Participate in the Social Cognition Ageing Study (SocCog)

Join a CHeBA study: Social Cognition Ageing Study (SocCog)

About the Study

The purpose of the Social Cognition Ageing Study (SocCog) is to learn more about social cognitive function at different stages of the adult lifespan. Social cognition refers broadly to how we interpret and make sense of social situations in our environment, and is therefore critical for successful communication, and in turn, good social functioning and wellbeing. We hope that the findings of this research will assist in the development of programs and interventions aimed at enhancing social function and wellbeing in vulnerable groups.

This research is being organized by Professor Julie Henry at the University of Queensland, as well as Professor Perminder Sachdev and Dr Karen Mather at UNSW Sydney. The project has been funded by a grant from the Australian Research Council and has been reviewed by the Human Research Ethics Committee of the University of Queensland. 

Participate in the Social Cognition Ageing Study

Rhiagh Cleary, SocCog Research Assistant, outlines the focus of this study and why social interaction is important.

Russell Chander, SocCog PhD Candidate at CHeBA, describes the significance of social cognition and its role in the future of dementia. 

Who Can Participate? 

Participation in this research is entirely voluntary. We are looking for people who want to take part in this research and who:

  • Are over 60 years and speak English 
  • Do not have a history or current diagnosis of major psychiatric illness or neurological disease
  • Are willing to give some of their time towards this important research project
  • Are able to come to Randwick for face-to-face study visits.

What Does Participation Involve? 

If you decide to take part in the research, we would invite you to do the following:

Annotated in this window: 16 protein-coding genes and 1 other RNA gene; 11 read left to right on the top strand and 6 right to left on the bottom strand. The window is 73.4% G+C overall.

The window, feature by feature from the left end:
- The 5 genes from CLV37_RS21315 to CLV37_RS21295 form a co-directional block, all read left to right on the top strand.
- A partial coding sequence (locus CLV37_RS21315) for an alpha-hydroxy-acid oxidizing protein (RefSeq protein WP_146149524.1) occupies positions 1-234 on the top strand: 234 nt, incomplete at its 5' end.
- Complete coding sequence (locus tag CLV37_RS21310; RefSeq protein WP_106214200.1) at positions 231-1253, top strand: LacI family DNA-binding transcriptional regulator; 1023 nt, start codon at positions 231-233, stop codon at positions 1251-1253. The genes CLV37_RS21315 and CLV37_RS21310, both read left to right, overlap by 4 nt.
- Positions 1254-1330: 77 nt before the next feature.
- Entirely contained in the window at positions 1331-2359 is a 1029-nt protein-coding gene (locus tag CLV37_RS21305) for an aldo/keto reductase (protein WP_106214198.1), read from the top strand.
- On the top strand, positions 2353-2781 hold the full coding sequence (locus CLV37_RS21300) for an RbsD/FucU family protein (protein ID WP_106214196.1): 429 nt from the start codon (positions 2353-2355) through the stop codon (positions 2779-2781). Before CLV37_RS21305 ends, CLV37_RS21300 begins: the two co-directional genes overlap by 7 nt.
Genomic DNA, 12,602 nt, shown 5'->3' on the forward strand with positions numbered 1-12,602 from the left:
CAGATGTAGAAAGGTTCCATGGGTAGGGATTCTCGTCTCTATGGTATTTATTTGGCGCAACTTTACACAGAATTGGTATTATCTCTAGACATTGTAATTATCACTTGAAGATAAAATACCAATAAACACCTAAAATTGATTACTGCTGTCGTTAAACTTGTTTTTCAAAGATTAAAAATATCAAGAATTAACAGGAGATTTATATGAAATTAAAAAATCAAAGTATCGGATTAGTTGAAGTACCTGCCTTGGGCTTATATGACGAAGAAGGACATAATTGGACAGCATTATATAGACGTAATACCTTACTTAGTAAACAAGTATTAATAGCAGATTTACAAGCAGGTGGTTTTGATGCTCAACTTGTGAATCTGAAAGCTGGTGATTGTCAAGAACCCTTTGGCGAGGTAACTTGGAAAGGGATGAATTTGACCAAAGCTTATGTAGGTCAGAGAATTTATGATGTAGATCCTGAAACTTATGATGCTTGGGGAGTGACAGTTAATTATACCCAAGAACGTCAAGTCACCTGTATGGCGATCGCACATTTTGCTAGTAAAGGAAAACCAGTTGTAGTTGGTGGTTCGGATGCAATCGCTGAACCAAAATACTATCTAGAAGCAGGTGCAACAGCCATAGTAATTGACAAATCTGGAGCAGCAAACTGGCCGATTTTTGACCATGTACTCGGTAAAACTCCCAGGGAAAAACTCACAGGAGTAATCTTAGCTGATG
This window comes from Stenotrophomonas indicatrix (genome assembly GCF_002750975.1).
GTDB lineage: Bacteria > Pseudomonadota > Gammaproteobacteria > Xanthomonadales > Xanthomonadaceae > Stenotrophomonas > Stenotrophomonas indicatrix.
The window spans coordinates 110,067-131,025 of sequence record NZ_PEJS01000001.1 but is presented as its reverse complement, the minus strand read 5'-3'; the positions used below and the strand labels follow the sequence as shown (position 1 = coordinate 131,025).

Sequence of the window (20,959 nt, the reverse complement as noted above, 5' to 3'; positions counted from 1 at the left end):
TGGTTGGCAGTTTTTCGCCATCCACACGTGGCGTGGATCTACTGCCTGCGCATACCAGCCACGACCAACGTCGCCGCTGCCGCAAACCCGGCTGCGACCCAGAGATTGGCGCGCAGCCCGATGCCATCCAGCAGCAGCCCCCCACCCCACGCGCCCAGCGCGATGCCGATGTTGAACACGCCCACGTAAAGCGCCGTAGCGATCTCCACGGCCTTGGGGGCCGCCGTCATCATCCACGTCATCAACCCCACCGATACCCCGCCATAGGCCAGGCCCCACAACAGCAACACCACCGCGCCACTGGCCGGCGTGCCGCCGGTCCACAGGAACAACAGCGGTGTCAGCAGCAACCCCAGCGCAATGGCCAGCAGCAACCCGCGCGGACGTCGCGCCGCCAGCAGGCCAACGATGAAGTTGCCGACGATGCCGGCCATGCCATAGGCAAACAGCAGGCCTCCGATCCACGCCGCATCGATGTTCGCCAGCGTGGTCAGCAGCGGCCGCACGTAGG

• Participate in two sessions (arranged at your convenience) at the UNSW Sydney approximately two years apart. During these sessions, we would ask you to complete tests of social cognitive function (such as your ability to identify emotions and detect social cues from others), as well as a range of background measures broadly focused on more general cognitive function (for instance language and memory), we all as measures of quality of life and wellbeing. 
  • Donate a sample of blood for hormonal and genetic testing.

For further information, see Frequently Asked Questions.


For more information or if you have any questions, please contact:

Russell Chander
PhD Candidate

T +61 (2) 9385 7338 or +61 (4) 13 974 908 

Professor Perminder Sachdev
Chief Investigator

T +61 (2) 9385 7357 (Angie Russell, Executive Assistant)

Frequently Asked Questions

  1. How long will the testing sessions take?

    Each testing sessions will take 3-4 hours. The sessions will include breaks where needed.

  2. Where will the testing sessions be held?

    The interview will be held at the following address:

    Neuroscience research Australia (NeuRA)
    Margarete Ainsworth Building
    Barker Street
    Randwick NSW 2031

    The blood test will be done at the New South Wales Health Pathology Clinic (NSWHP) at the Prince of Wales Hospital (PoWH), located next to NeuRA.

  3. Is there parking available on-site?

    Yes, limited parking is available on-site at NeuRA.

  4. Can I participate even if I do not want to donate blood?

    Even if you wish to participate in only the first part (i.e. you don’t wish to donate blood), we would still welcome your contribution.

  5. Will I be compensated for participating in the study?

    Participants who undertake the whole 3-4 hour assessment will receive $50 voucher for grocery shopping and $10 voucher for the volunteers café to get coffee after the blood donation. We also offer free parking to those who are driving.